Supporting UNESCO Indigenous community radio workshops in Mexico

Within the collaboration between UNESCORITA and Equitable Origin, the “Diagnostic Workshop for Indigenous and Community Media in the South Zone” was held in March. The objective of this workshop was to learn about the four fundamental thematic axes for the sustainability of a community media: Legal Certainty, Financial Certainty, Technical Certainty and Institutional Certainty.

The workshop was led by José Elfego de Jesús Riveros Hernández, the historical voice of the Teocelo Radio from Veracruz, the oldest community radio in Mexico. Elfego, with his more than 38 years of experience, guided the eight workshop participants through the necessary steps to be able to establish, sustain and scale an Indigenous community radio project. The workshop, which was initially planned as a face-to-face meeting, had to be held virtually due to the increase in infections resulting from the COVID-19 pandemic.

Nevertheless, the workshop participants had the opportunity to learn about the legal requirements for the implementation of community media. Mexico has strict regulations around granting radio frequencies. Elfego pointed out that “In the last 20 years, requesting a permit to operate a non-profit community or Indigenous station has become a terrible ordeal, due to all the systematic refusals from the SCT, COFETEL and IFETEL, unleashing at all times a ferocious hunt for communicators and criminalizing them, instead of guiding and helping them to exercise a right.”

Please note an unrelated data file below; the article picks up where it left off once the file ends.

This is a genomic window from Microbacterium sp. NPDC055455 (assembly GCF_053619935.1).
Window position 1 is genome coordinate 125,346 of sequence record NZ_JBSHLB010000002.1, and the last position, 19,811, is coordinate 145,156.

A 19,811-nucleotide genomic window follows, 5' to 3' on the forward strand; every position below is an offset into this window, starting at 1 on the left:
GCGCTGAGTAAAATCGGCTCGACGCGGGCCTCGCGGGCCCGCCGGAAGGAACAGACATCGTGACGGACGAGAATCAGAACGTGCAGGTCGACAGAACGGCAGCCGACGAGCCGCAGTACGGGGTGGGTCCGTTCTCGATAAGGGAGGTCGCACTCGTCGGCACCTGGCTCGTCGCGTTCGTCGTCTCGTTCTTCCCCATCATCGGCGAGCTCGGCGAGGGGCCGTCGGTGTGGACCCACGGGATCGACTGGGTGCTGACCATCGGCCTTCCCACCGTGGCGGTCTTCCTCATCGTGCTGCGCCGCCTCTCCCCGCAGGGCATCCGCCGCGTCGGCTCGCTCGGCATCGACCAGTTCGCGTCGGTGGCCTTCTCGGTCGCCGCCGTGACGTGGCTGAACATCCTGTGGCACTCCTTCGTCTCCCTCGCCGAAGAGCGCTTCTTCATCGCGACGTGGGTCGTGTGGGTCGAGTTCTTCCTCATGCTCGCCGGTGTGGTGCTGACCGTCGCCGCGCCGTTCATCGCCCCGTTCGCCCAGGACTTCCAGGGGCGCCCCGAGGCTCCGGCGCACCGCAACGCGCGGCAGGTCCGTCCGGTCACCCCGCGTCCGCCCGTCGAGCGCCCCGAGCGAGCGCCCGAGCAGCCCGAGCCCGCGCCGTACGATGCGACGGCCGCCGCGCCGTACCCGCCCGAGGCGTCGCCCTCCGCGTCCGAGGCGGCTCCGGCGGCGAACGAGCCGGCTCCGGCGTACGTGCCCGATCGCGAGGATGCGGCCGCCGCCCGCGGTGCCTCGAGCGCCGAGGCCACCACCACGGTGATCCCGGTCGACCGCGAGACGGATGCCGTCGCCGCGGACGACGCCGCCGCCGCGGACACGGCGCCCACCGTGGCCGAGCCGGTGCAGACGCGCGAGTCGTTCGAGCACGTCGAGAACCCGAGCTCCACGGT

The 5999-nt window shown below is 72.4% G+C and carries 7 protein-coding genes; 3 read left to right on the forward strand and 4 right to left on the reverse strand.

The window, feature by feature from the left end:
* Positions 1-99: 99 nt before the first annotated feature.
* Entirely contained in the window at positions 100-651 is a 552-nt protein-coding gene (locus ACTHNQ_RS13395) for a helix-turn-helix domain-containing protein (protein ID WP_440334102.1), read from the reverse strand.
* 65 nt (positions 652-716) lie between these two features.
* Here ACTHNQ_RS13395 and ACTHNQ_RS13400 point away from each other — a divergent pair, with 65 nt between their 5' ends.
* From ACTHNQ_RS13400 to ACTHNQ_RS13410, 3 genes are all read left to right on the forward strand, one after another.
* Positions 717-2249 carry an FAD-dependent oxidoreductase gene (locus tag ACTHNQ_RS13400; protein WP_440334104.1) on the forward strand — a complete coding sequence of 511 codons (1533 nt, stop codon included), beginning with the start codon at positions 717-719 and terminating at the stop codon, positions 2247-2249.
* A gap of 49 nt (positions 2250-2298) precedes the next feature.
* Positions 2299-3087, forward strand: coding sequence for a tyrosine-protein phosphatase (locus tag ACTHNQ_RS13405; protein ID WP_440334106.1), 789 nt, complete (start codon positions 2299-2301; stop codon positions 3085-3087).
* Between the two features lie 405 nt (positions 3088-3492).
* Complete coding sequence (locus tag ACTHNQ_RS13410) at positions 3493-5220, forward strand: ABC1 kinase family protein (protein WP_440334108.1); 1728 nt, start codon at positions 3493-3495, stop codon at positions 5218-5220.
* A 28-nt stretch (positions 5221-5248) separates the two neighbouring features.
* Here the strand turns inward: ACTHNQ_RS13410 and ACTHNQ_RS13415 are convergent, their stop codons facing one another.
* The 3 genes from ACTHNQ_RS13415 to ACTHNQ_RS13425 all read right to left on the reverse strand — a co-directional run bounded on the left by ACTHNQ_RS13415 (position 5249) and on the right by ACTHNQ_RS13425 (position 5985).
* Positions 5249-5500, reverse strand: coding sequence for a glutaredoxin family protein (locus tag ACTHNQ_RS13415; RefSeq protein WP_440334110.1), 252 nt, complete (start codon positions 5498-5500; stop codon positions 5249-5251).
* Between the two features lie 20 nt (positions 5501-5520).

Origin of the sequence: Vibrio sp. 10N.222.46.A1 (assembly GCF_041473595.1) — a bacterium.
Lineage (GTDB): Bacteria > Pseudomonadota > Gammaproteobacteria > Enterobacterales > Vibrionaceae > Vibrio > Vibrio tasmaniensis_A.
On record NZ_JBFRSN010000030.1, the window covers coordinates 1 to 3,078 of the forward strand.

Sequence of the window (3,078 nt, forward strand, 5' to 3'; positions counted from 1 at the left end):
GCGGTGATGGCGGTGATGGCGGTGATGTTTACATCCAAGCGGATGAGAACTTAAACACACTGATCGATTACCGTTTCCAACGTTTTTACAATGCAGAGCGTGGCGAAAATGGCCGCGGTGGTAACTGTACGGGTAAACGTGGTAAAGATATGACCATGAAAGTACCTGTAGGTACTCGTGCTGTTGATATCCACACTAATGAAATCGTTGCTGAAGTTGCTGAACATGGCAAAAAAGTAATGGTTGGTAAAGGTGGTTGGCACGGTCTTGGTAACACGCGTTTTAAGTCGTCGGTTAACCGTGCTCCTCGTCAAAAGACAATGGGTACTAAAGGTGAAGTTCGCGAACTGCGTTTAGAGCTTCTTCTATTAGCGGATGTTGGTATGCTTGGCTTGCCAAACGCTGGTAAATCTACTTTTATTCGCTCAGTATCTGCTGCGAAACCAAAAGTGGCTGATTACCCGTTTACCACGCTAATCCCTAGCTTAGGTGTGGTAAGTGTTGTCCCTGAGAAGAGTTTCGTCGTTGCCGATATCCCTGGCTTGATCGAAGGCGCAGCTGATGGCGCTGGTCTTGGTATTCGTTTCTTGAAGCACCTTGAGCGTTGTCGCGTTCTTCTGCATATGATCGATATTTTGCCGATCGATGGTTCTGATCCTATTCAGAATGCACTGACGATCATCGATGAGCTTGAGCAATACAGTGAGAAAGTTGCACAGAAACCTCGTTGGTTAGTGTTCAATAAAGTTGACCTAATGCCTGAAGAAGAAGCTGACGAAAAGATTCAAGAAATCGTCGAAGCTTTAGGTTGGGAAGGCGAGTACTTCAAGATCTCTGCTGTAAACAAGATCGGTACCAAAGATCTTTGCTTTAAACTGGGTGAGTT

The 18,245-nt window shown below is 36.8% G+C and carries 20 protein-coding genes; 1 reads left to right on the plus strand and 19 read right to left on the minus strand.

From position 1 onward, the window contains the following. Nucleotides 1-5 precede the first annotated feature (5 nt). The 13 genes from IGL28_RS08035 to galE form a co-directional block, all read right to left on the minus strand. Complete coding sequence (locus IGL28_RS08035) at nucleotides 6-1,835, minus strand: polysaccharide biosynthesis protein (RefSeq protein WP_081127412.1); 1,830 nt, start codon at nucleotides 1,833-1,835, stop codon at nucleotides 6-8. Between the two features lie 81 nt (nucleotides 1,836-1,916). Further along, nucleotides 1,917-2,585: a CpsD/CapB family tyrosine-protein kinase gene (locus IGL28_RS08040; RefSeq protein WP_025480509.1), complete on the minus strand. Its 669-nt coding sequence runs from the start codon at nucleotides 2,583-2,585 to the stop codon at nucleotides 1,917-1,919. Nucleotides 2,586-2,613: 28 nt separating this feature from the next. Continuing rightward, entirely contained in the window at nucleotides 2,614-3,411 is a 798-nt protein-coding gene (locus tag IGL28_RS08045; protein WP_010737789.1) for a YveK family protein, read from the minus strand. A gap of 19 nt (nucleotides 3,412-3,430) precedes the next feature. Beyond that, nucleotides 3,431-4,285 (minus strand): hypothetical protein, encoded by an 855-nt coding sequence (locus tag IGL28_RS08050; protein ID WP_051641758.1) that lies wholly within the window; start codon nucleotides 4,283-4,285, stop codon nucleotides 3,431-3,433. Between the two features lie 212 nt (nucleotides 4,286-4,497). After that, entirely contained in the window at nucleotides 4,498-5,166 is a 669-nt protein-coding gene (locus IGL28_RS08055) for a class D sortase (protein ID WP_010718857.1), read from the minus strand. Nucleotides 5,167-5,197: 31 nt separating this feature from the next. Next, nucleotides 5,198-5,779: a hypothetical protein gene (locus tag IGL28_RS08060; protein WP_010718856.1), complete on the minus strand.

The participants were able to share their own experiences, where they highlighted the importance of legal certainty for community radio stations, since these stations “promote gender equity and violence prevention. They also promote community tourism, nature conservation, promotion and dissemination of our rights, our culture, language”, one participant pointed out.

Another important issue that was addressed during the workshop was the infrastructure and technical capacity that are necessary to sustain an Indigenous community radio. In this segment of the workshop, it was mentioned that although technology today facilitates communications, there is still a gap in Indigenous territories where equipment and instruments, as well as connectivity, are insufficient. The reach of the equipment of these community Indigenous radios is usually limited. Added to this is the issue of preventive and corrective maintenance, for which technical skills and resources need to be developed.

In other words, being able to establish and develop an Indigenous community radio project requires significant investment and sponsorship, which is why, as a result of the workshop, participants reached the conclusion that a collective project with all the community radio stations is needed. These will seek to negotiate with the Mexican government and international bodies to obtain technical, legal, and economic resources to promote the development of Indigenous community radio stations in Mexico.

The success of this workshop demonstrated the synergy between UNESCO, TEOCELO, EO and RITA, institutions that were open to supporting these community radio initiatives and to continue creating spaces for collaboration to strengthen Indigenous rights in Mexico.